A recent blog on the MDDUS website cheerfully depicts an entirely hypothetical scenario where a diagnosis of lung cancer may have been delayed by a (GP) trainee doctor’s poor awareness of NICE guidelines.
The blog goes on to describe how risk often increases as training progresses and trainees have less supervision - it essentially appears to put the willies up practices thinking about taking on a future GP.
Incensed with rage after reading the blog - I subject any patient with a cough to the ‘Registrar’s triad’ of isoniazid, montelukast and a two-week wait referral to the respiratory team - I felt obliged to offer a defence of GP trainees.
I wondered if there was any evidence that GP trainees are subject to more complaints or are proven to cause more errors than trained GPs, but there doesn’t seem to be much about. HSCIC data does not provide a breakdown of who is complained against in primary care and as this goes to print none of the defence unions have replied to my emails and late-night phone calls.
A Danish study carried out in 2013 found that GP professional seniority was positively associated with the odds of receiving a complaint (odds ratio 1.44 per 20 years of seniority; CI 95%1.04-1.98), suggesting that trainees are in fact less risky than those closer to retirement.1
Of course, the evidence is slim either way and many more mistakes are made than those formally complained about.
At the very minimum, a GP trainee in their first year must have completed medical school and foundation training. During foundation training a doctor will be formally assessed on at least 30 occasions by more senior doctors, and must provide written proof of competency within the foundation curriculum. Although not perfect, I am willing to bet it is a more robust and validated check of clinical ability than existed in the good old days.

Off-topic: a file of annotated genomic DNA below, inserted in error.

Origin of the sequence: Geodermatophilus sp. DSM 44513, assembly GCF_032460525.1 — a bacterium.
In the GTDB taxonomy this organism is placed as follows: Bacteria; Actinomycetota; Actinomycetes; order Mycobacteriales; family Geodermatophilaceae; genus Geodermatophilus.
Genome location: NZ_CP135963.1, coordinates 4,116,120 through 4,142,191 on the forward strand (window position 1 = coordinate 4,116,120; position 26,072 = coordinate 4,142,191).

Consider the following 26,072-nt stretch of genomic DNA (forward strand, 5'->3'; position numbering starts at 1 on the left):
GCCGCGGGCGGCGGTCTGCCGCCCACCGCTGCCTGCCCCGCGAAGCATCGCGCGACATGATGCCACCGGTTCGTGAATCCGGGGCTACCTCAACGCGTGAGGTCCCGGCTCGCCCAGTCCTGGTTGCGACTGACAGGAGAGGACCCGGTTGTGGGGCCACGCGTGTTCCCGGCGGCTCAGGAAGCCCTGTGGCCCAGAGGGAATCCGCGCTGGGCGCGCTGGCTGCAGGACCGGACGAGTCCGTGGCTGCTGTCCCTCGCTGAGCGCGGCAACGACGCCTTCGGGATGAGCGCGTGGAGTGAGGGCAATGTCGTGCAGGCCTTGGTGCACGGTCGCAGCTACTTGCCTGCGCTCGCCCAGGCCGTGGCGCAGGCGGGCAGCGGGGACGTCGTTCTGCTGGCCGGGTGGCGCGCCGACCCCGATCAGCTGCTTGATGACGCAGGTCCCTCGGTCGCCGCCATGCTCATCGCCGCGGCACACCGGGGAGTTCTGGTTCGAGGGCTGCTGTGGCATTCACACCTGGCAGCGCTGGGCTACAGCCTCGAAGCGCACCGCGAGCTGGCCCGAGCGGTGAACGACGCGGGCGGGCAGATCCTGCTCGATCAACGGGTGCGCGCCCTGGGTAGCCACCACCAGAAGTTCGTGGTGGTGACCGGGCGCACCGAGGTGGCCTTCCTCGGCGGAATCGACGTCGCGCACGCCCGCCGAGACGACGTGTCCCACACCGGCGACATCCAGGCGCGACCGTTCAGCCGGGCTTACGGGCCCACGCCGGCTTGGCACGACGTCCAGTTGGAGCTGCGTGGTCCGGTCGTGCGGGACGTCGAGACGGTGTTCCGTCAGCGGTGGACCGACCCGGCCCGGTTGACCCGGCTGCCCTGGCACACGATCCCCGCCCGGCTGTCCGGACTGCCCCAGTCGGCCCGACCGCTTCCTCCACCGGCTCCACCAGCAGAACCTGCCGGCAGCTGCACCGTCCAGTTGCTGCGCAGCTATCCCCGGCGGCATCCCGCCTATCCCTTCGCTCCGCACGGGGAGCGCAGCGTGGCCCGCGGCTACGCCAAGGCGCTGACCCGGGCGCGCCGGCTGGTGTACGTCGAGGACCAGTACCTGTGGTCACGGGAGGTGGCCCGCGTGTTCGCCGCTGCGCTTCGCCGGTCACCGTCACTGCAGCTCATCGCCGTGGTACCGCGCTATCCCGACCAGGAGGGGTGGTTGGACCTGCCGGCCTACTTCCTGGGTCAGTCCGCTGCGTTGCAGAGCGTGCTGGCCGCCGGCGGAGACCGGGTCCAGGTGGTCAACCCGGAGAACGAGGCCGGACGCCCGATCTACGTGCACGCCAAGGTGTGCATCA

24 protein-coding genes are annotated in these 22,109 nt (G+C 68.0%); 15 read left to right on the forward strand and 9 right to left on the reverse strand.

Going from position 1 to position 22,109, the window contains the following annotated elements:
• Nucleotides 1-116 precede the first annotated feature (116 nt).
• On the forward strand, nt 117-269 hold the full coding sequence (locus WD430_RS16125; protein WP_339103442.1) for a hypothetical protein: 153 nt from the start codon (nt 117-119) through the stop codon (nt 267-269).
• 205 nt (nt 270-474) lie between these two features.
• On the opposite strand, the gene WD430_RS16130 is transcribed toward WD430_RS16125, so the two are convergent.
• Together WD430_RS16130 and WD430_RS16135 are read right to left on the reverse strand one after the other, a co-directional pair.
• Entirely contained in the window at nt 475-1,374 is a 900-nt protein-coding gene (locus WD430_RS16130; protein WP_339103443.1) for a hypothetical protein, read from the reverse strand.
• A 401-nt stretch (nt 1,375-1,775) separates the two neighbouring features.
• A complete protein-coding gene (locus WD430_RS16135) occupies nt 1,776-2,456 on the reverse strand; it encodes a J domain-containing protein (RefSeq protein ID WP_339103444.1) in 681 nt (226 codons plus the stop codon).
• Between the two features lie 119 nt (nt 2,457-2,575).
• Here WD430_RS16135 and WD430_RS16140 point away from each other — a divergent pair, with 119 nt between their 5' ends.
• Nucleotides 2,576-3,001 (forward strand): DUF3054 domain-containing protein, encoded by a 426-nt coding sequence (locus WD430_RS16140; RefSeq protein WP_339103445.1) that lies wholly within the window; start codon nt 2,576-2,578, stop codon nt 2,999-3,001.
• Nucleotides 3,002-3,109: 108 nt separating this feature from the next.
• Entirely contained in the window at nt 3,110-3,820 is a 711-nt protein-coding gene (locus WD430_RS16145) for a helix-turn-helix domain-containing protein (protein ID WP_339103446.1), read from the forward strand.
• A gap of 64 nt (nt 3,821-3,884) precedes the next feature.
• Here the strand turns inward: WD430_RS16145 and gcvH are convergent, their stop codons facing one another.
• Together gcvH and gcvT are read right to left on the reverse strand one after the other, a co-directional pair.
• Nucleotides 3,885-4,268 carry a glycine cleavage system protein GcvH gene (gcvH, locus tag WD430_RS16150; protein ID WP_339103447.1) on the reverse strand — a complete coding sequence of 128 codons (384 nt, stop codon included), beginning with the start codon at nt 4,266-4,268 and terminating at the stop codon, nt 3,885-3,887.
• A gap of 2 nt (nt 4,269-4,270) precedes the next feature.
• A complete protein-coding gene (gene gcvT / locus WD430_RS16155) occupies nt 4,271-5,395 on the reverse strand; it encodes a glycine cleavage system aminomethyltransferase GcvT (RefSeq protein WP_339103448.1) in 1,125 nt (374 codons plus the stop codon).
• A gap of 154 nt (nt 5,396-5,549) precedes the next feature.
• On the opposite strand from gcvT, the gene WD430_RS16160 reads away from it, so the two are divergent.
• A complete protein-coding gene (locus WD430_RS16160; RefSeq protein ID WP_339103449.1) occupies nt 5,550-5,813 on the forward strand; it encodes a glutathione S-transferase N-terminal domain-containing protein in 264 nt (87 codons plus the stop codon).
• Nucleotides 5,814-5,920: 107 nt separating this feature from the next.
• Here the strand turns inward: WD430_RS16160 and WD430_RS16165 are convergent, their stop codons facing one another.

As a GP registrar (a third-year GP trainee) I’ve enjoyed a further 24 assessments with a real-life GP, and a new primary-care curriculum for which further proof is needed of coverage. There’s also a knowledge-based exam and the infamous CSA. To meet these requirements, trainees must be au fait with evidence-based medicine - how many experienced GPs need to prove this on such a regular basis?
In essence - there are plenty of opportunities before and during training to identify those who are a few points short of a QoF target.
Perception of trainee risk in general practice is an interesting concept. On the one hand, general practice clearly holds uncertainty and risks unique to the speciality and therefore unfamiliar to the new trainee. On the other, many of the doctors to whom you refer your patients have much less experience than you may assume.
In my brief hospital career of three and a half years, I have covered for an otherwise occupied medical registrar and led neonatal resuscitation teams. But in professional terms I had barely stopped wetting the bed, never mind feeling wet behind the ears. It was unsettling to finish an ST2 placement by discharging a suicidal patient in the middle of the night, only to begin a GP placement the following week and spend a fortnight sat with the reception team.
The lead-up to and structure of GP training is such that trainees are supervised but nonetheless responsible for the clinical decisions we make.
Furthermore, GP trainees are afforded luxuries such as longer consultations and fewer patients per session to compensate for working in unfamiliar territory.
As a trainee, I am indebted to my trainers for their supervision, as should be the profession as a whole. Without training practices, there are not going to be any new GPs.
It seems unfair then, to give GP trainees such a cautionary label. GP trainees should be an asset to your practice, and there is no better time to adopt one of your own.
Dr Danny Chapman is a GPST3 in Exeter.
This article was originally published on Pulse Today.